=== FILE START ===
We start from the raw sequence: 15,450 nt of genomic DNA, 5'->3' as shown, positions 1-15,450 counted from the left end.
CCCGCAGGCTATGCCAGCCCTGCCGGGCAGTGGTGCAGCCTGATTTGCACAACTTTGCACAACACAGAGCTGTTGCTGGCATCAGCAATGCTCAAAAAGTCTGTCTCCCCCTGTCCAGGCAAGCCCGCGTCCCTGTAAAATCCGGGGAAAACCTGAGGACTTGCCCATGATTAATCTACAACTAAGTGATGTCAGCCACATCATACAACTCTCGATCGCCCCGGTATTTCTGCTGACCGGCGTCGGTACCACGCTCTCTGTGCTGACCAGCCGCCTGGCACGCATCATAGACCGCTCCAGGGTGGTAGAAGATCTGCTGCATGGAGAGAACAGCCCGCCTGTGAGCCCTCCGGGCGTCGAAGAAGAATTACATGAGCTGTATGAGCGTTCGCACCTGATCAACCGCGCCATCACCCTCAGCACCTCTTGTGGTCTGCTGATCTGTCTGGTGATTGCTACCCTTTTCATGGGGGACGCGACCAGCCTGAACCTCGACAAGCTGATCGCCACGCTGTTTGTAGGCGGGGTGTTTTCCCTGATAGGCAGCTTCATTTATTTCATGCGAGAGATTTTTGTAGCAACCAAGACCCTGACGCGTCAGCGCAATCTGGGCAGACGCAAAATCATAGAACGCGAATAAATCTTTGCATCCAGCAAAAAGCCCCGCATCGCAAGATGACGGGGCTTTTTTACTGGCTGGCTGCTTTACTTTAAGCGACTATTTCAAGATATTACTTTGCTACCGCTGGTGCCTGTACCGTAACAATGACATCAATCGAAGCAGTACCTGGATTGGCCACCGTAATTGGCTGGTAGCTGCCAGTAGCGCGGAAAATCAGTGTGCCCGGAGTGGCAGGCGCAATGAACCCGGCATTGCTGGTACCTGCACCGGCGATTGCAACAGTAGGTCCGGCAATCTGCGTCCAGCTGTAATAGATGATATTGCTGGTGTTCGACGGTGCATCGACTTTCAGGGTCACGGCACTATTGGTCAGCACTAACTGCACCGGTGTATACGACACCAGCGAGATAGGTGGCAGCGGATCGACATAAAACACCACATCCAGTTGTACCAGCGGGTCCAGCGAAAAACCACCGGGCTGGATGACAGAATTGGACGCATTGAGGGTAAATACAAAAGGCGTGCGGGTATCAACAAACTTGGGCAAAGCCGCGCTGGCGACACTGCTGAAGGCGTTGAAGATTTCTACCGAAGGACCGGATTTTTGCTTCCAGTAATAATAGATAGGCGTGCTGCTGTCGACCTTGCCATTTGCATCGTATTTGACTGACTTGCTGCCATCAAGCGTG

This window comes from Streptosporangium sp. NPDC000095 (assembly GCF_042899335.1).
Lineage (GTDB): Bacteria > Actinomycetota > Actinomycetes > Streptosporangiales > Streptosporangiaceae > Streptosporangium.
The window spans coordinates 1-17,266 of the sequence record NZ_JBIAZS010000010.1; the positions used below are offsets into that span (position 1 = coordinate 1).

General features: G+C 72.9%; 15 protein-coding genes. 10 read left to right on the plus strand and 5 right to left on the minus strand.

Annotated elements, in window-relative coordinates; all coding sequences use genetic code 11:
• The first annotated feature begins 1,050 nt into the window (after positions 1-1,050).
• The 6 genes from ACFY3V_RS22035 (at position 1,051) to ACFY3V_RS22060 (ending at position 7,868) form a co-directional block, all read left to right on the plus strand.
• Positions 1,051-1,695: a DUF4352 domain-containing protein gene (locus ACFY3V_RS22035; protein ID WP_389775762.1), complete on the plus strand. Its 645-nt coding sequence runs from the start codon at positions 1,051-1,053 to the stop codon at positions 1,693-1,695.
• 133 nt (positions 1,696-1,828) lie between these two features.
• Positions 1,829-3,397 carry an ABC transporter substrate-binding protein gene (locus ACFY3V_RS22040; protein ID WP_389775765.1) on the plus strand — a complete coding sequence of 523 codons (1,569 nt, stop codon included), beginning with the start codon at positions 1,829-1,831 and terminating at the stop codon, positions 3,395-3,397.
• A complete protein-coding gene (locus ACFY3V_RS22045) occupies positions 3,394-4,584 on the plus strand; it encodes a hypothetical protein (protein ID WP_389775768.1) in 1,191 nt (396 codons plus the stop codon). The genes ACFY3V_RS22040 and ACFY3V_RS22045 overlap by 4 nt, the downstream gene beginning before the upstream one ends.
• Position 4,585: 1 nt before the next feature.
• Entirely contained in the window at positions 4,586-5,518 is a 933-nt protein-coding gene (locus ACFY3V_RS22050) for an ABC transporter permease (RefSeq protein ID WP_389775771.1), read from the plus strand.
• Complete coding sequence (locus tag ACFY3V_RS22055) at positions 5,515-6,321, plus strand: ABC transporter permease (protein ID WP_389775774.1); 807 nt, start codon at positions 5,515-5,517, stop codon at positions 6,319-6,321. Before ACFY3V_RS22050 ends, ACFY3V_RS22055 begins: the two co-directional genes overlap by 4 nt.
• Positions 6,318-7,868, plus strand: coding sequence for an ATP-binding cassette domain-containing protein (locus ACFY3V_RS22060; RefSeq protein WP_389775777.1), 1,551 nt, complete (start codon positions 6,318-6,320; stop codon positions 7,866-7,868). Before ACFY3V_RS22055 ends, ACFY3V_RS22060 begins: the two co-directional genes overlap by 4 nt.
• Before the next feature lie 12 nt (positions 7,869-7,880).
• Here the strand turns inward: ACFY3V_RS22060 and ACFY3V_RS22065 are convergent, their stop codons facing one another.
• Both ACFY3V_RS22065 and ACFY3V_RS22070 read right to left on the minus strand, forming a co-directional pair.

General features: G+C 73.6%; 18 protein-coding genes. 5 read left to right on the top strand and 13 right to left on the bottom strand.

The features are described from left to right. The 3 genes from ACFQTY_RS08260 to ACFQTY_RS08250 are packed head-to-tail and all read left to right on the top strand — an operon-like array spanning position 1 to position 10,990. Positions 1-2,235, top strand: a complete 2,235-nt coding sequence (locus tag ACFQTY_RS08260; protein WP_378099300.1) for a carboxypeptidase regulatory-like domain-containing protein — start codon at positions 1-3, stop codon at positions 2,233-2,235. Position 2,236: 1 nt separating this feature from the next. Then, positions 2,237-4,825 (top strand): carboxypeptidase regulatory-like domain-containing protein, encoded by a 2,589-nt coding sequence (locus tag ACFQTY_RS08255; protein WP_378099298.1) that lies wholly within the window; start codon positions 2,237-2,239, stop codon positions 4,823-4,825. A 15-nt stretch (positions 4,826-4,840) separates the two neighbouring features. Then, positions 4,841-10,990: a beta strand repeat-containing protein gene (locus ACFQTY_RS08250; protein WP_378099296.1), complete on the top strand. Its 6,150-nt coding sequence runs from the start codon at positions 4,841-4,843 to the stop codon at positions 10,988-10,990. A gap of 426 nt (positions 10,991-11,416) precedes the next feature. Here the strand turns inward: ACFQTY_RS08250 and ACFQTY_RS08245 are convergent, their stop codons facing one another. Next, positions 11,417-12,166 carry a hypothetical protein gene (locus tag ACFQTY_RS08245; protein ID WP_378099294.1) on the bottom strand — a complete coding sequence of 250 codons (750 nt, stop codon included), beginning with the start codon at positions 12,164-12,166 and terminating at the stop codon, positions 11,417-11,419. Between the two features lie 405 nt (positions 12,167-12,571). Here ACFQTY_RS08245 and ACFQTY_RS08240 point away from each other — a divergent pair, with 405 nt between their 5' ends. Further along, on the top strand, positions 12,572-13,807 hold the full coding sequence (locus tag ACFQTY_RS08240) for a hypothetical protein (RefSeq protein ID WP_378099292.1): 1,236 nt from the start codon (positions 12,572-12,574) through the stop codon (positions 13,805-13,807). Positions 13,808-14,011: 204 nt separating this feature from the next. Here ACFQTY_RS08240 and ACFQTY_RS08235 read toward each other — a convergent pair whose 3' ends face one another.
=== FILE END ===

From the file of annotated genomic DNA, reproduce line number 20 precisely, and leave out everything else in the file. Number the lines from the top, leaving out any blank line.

• Both ACFY3V_RS22065 and ACFY3V_RS22070 read right to left on the minus strand, forming a co-directional pair.